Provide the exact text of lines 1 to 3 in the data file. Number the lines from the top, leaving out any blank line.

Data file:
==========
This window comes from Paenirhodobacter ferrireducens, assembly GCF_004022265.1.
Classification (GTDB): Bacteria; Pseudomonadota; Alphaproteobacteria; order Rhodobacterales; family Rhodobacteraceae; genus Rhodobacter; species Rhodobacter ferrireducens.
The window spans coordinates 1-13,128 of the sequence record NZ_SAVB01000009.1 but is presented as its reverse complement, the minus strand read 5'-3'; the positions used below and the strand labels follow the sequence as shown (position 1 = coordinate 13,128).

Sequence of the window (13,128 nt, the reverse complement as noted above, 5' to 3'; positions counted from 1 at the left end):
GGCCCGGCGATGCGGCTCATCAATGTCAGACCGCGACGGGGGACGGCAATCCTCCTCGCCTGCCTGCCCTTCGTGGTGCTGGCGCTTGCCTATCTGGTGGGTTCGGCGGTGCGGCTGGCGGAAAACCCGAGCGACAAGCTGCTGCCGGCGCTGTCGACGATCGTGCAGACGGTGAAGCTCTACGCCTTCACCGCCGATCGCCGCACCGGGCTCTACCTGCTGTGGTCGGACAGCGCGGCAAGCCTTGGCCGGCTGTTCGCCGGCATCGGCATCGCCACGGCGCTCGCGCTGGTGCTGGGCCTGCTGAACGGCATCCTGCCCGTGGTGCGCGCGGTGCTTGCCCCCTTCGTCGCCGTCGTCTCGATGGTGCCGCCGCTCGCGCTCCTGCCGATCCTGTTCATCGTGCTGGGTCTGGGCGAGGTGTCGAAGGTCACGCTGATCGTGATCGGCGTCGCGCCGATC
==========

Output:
This window comes from Paenirhodobacter ferrireducens, assembly GCF_004022265.1.
Classification (GTDB): Bacteria; Pseudomonadota; Alphaproteobacteria; order Rhodobacterales; family Rhodobacteraceae; genus Rhodobacter; species Rhodobacter ferrireducens.
The window spans coordinates 1-13,128 of the sequence record NZ_SAVB01000009.1 but is presented as its reverse complement, the minus strand read 5'-3'; the positions used below and the strand labels follow the sequence as shown (position 1 = coordinate 13,128).